KENYA: ‘The government has put all the burden of addressing homophobia on civil society’

Stephen OkwanyCIVICUS speaks about the situation of LGBTQI+ rights in Kenya and the ongoing impacts of the British colonial legacy with Stephen Okwany, programme director of Talanta Africa.

Talanta Africa is a civil society organisation (CSO) that uses art to promote the rights of LGBTQI+ people and advocates for an inclusive society in which LGBTQI+ and young people have a say in the decisions that affect their lives.

What is the current situation of LGBTQI+ people in Kenya?

The Kenyan LGBTQI+ community continues to celebrate amazing gains brought by progressive organising and its focus on opening conversations around queer lived realities, discussing bodily autonomy and deconstructing cis hate.

This has been met with mixed reactions from different quarters. Our gains have elicited organised opposition from anti-gender and anti-rights movements highly resourced by illiberal populists and very active in the religious, cultural and legal arenas. These movements perpetrate organised rights violations against LGBTQI+ people, including by promoting conversion therapy practices, profiling LGBTQI+ people and queer activists, deliberately denying access to basic human rights such as healthcare and education, perpetrating online attacks and outing queer people, and even through the murder of queer people, the most recent case being that of Sheila Lumumba, a 25-year-old non-binary lesbian who was attacked, sexually assaulted and killed in her home on 17 April.

How does legislation discriminate against Kenyan LGBTQI+ people?

The Kenyan government recognises the existence of queer people in the country. However, there are still regressive laws in place that threaten the existence of the queer movement, such as Sections 162-165 of the Penal Code, which discriminate against consensual same-sex relationships and criminalise those who live on the proceeds of sex work, limiting the independence of LGBTQI+ sex workers in Kenya.

Additionally, queer people and collectives face restrictions on their freedoms of association and peaceful assembly, as the government shies away from registering queer collectives and the police typically use excessive force to disrupt queer parades.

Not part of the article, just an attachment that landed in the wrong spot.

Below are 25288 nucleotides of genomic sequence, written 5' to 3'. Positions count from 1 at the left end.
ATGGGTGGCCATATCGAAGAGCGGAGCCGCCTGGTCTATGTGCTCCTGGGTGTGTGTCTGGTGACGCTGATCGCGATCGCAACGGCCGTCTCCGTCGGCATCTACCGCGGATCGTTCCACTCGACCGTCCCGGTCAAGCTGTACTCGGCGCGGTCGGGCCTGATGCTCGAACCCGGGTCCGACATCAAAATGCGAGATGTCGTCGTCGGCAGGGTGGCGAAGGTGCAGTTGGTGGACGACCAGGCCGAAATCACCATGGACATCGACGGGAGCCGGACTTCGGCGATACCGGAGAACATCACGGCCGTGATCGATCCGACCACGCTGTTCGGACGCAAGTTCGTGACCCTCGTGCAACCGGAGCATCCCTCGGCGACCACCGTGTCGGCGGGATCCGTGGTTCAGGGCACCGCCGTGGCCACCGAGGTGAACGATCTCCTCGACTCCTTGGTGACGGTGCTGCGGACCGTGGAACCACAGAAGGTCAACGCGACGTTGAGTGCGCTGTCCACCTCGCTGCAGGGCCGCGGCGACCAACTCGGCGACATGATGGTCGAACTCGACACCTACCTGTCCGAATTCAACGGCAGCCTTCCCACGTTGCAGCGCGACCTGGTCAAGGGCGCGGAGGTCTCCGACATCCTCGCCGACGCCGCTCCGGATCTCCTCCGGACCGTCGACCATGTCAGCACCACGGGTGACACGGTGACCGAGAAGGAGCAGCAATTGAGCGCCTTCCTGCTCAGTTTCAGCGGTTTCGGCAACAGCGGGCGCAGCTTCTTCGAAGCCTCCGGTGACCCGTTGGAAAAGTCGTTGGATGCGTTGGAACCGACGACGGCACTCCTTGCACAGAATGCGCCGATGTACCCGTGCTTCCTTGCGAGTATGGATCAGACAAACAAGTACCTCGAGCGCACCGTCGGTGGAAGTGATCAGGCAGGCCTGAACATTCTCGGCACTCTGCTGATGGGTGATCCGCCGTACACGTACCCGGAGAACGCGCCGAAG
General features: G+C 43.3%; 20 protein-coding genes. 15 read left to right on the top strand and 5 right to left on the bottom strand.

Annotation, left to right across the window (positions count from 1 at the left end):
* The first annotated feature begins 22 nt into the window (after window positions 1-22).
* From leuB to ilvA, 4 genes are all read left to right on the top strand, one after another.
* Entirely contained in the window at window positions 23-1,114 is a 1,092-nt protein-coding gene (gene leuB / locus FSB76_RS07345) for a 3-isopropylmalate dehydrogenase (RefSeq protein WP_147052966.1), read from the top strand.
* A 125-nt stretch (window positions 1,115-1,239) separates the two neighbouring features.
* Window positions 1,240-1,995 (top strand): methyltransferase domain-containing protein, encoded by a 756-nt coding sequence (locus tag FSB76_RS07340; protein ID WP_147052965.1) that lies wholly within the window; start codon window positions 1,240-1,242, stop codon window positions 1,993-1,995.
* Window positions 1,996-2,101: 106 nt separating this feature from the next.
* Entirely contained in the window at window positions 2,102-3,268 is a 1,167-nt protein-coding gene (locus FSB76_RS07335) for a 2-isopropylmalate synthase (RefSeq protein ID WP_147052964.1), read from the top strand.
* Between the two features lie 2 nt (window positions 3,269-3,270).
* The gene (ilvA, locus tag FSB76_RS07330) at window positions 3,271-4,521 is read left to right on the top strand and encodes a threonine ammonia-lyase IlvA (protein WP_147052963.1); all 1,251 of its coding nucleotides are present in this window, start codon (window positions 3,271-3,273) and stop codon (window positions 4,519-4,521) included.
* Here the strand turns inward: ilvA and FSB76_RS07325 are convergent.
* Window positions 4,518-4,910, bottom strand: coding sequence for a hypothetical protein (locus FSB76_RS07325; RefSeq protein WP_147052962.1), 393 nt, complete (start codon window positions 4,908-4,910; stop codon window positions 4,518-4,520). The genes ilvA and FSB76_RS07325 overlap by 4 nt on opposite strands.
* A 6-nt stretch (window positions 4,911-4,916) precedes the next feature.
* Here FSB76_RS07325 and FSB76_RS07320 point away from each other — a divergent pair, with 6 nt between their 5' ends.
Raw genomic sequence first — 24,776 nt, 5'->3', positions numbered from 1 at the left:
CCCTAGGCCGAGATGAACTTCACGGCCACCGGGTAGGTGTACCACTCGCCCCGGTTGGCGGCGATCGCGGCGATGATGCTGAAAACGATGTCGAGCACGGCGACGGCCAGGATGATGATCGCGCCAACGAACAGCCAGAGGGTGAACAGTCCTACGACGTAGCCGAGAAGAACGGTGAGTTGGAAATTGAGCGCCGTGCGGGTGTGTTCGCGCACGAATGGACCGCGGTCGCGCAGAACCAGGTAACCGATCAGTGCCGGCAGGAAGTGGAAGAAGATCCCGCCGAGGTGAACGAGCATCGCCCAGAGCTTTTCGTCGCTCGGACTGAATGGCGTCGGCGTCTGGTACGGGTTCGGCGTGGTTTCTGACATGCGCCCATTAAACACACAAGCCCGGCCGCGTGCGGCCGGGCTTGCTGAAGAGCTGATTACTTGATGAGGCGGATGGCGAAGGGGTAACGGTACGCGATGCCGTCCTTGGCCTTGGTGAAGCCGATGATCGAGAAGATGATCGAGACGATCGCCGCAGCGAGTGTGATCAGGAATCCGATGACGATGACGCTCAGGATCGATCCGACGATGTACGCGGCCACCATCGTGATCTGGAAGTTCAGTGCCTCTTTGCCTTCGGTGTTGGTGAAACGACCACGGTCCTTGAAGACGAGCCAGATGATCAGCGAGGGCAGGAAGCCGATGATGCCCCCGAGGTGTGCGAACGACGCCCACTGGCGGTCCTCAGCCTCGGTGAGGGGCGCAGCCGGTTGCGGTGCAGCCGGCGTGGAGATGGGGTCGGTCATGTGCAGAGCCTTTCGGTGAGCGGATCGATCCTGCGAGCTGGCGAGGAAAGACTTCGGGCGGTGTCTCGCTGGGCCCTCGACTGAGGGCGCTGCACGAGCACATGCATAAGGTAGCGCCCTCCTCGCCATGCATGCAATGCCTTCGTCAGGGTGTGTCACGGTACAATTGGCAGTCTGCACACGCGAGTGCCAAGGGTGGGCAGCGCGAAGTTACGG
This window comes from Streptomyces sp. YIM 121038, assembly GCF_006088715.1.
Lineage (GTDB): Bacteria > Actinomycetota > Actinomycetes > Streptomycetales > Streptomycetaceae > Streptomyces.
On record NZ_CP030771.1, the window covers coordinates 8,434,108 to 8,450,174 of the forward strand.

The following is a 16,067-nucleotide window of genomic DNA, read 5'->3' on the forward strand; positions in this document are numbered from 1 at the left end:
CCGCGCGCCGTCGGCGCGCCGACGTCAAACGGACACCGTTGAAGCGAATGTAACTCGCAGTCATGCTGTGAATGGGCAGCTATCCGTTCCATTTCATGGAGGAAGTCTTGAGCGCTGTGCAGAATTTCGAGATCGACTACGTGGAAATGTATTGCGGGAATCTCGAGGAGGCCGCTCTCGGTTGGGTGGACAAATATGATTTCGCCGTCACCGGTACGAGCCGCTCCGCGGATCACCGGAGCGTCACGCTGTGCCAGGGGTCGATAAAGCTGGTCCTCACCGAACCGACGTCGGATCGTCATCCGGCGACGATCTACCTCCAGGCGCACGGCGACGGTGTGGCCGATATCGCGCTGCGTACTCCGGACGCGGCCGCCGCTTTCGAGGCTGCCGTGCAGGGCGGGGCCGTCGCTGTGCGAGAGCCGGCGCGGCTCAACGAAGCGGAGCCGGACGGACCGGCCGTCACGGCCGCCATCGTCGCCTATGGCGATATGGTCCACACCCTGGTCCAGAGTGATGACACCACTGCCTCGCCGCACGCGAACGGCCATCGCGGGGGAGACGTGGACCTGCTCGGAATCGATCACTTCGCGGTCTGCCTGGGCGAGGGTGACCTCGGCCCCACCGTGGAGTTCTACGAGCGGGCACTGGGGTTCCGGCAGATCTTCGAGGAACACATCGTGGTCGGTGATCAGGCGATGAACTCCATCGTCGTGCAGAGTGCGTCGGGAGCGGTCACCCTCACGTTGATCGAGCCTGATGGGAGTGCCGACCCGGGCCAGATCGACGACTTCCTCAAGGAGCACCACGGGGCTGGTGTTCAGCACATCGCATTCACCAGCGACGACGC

The government has not put in place mechanisms to address homophobia. The burden to do so has been left to civil society. Queer survivors of deliberate homophobic attacks have been denied justice by a judicial system built upon cis hate and in violation of the provisions to integrate LGBTQI+ community members as equal participants in the Kenyan development process. No progress can be achieved if a section of the population continues to be excluded on the basis of prejudiced perceptions.

How does your organisation work to counter those perceptions?

Talanta Africa is an artivist collective of queer human rights defenders. We put the power of strategic communications tools such as arts, culture, media and tech at the service of queer storytelling to promote a change in narratives and improve the civic space of LGBTQI+ people.

Our organisation is largely a strategic communications platform that convenes queer people who believe that silence is too high a price to pay in the face of injustice and inequality. We believe that conscious art and culture play a key role in shaping narratives and telling stories while also countering regressive narratives that advance cis hate.

Not surprisingly, our work has been met with extreme opposition and has been branded as a queer ‘recruitment’ process. This has resulted in attacks on our offices, the intimidation of our artivists, the profiling of our work and intentional exclusion from activist spaces and platforms.

How can Kenya and other Commonwealth countries work together to advance LGBTQI+ rights?

Commonwealth countries should establish multilateral instruments to affirm and advance the bodily autonomy of LGBTQI+ people. These could provide a platform for auditing legal instruments at a country level and assessing the development and implementation of new legal frameworks to replace regressive legal provisions.

International organisations have a mandate to raise human rights awareness, including of the human rights of LGBTQI+ people, and denounce human rights violations, including those faced by LGBTQI+ community. To do so, they must promote progressive queer narratives. They must be deliberate in resourcing queer-affirming spaces through the equal rights and equal opportunities framework.

Civic space in Kenya is rated ‘obstructed’ by the CIVICUS Monitor.
Get in touch with Talanta Africa through its website or Facebook page, and follow @TaAfrika on Twitter.